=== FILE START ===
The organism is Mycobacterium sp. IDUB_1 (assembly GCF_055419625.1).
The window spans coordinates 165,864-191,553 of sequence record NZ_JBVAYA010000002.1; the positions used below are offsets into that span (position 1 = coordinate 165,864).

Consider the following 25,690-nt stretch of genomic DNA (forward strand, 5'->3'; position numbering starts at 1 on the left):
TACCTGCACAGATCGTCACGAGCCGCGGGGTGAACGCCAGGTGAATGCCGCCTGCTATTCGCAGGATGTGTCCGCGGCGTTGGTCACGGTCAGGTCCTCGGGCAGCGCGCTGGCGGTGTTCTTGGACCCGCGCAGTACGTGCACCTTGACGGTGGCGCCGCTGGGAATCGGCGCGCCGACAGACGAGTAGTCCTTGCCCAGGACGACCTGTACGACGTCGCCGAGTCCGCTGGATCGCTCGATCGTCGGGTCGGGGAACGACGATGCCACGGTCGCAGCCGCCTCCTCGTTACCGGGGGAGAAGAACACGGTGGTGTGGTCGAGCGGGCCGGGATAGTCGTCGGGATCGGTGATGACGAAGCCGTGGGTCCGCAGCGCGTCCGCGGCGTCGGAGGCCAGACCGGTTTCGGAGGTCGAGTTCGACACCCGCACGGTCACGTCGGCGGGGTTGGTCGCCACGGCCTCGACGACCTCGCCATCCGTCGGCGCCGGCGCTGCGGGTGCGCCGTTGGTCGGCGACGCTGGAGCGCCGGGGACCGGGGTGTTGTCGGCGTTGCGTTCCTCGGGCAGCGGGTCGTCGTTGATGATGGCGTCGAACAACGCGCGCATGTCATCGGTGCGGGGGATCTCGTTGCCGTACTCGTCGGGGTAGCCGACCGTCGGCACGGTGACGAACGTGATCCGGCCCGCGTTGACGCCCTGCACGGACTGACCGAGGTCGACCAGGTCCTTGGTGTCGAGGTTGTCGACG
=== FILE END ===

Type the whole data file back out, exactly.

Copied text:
The organism is Mycobacterium sp. IDUB_1 (assembly GCF_055419625.1).
The window spans coordinates 165,864-191,553 of sequence record NZ_JBVAYA010000002.1; the positions used below are offsets into that span (position 1 = coordinate 165,864).

Consider the following 25,690-nt stretch of genomic DNA (forward strand, 5'->3'; position numbering starts at 1 on the left):
TACCTGCACAGATCGTCACGAGCCGCGGGGTGAACGCCAGGTGAATGCCGCCTGCTATTCGCAGGATGTGTCCGCGGCGTTGGTCACGGTCAGGTCCTCGGGCAGCGCGCTGGCGGTGTTCTTGGACCCGCGCAGTACGTGCACCTTGACGGTGGCGCCGCTGGGAATCGGCGCGCCGACAGACGAGTAGTCCTTGCCCAGGACGACCTGTACGACGTCGCCGAGTCCGCTGGATCGCTCGATCGTCGGGTCGGGGAACGACGATGCCACGGTCGCAGCCGCCTCCTCGTTACCGGGGGAGAAGAACACGGTGGTGTGGTCGAGCGGGCCGGGATAGTCGTCGGGATCGGTGATGACGAAGCCGTGGGTCCGCAGCGCGTCCGCGGCGTCGGAGGCCAGACCGGTTTCGGAGGTCGAGTTCGACACCCGCACGGTCACGTCGGCGGGGTTGGTCGCCACGGCCTCGACGACCTCGCCATCCGTCGGCGCCGGCGCTGCGGGTGCGCCGTTGGTCGGCGACGCTGGAGCGCCGGGGACCGGGGTGTTGTCGGCGTTGCGTTCCTCGGGCAGCGGGTCGTCGTTGATGATGGCGTCGAACAACGCGCGCATGTCATCGGTGCGGGGGATCTCGTTGCCGTACTCGTCGGGGTAGCCGACCGTCGGCACGGTGACGAACGTGATCCGGCCCGCGTTGACGCCCTGCACGGACTGACCGAGGTCGACCAGGTCCTTGGTGTCGAGGTTGTCGACG